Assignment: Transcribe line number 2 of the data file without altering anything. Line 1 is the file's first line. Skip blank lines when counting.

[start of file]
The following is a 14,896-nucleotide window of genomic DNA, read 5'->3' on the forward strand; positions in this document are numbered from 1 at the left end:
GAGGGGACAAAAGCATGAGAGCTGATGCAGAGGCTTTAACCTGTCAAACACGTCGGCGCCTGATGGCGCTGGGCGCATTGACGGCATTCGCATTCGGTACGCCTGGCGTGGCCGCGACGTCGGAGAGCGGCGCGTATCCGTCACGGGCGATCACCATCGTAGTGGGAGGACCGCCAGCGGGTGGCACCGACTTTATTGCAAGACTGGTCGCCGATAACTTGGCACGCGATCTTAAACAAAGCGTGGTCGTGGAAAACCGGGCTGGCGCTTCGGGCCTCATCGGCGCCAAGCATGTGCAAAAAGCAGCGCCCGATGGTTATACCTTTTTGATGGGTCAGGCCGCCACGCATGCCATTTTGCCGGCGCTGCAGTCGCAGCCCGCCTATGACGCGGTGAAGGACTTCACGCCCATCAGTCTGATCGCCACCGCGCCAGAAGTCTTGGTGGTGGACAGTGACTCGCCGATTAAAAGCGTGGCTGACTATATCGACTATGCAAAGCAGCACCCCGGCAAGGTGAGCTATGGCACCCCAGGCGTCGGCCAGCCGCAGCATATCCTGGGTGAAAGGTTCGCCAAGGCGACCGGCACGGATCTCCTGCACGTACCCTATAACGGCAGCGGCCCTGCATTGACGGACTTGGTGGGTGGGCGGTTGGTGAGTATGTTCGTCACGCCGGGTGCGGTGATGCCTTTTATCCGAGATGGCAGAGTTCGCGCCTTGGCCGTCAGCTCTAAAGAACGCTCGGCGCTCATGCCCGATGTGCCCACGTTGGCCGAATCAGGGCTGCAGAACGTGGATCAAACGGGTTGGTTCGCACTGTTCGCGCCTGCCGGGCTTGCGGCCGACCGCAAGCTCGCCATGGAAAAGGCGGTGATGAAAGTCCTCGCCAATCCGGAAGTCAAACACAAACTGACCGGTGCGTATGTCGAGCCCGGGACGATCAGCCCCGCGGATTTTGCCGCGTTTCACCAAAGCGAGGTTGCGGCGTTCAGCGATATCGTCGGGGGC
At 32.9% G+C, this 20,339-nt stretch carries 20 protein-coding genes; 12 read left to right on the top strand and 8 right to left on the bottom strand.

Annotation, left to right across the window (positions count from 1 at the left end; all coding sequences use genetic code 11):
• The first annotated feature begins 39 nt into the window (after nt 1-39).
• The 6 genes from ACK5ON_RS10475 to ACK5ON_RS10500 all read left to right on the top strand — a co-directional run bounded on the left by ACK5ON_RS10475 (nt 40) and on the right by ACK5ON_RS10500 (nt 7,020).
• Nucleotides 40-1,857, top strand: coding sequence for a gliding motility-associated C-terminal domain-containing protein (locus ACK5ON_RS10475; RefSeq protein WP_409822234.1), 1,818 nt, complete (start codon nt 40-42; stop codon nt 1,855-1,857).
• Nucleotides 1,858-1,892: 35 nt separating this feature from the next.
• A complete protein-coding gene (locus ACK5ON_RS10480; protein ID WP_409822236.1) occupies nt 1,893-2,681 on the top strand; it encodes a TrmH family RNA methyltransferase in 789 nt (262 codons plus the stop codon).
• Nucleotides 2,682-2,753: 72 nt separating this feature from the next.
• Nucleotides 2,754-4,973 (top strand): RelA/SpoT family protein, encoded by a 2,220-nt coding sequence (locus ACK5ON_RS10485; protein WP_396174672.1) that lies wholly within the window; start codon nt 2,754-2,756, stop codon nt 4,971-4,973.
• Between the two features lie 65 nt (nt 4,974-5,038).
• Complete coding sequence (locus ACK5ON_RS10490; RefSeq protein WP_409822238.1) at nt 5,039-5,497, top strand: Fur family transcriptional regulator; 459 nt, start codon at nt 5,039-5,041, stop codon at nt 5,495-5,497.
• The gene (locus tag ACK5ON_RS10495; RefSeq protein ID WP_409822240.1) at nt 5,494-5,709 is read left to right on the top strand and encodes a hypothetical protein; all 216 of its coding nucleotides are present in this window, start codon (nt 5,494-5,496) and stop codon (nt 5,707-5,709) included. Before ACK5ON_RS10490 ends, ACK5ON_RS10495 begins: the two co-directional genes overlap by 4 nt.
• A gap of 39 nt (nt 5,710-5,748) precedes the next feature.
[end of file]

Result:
GAGGGGACAAAAGCATGAGAGCTGATGCAGAGGCTTTAACCTGTCAAACACGTCGGCGCCTGATGGCGCTGGGCGCATTGACGGCATTCGCATTCGGTACGCCTGGCGTGGCCGCGACGTCGGAGAGCGGCGCGTATCCGTCACGGGCGATCACCATCGTAGTGGGAGGACCGCCAGCGGGTGGCACCGACTTTATTGCAAGACTGGTCGCCGATAACTTGGCACGCGATCTTAAACAAAGCGTGGTCGTGGAAAACCGGGCTGGCGCTTCGGGCCTCATCGGCGCCAAGCATGTGCAAAAAGCAGCGCCCGATGGTTATACCTTTTTGATGGGTCAGGCCGCCACGCATGCCATTTTGCCGGCGCTGCAGTCGCAGCCCGCCTATGACGCGGTGAAGGACTTCACGCCCATCAGTCTGATCGCCACCGCGCCAGAAGTCTTGGTGGTGGACAGTGACTCGCCGATTAAAAGCGTGGCTGACTATATCGACTATGCAAAGCAGCACCCCGGCAAGGTGAGCTATGGCACCCCAGGCGTCGGCCAGCCGCAGCATATCCTGGGTGAAAGGTTCGCCAAGGCGACCGGCACGGATCTCCTGCACGTACCCTATAACGGCAGCGGCCCTGCATTGACGGACTTGGTGGGTGGGCGGTTGGTGAGTATGTTCGTCACGCCGGGTGCGGTGATGCCTTTTATCCGAGATGGCAGAGTTCGCGCCTTGGCCGTCAGCTCTAAAGAACGCTCGGCGCTCATGCCCGATGTGCCCACGTTGGCCGAATCAGGGCTGCAGAACGTGGATCAAACGGGTTGGTTCGCACTGTTCGCGCCTGCCGGGCTTGCGGCCGACCGCAAGCTCGCCATGGAAAAGGCGGTGATGAAAGTCCTCGCCAATCCGGAAGTCAAACACAAACTGACCGGTGCGTATGTCGAGCCCGGGACGATCAGCCCCGCGGATTTTGCCGCGTTTCACCAAAGCGAGGTTGCGGCGTTCAGCGATATCGTCGGGGGC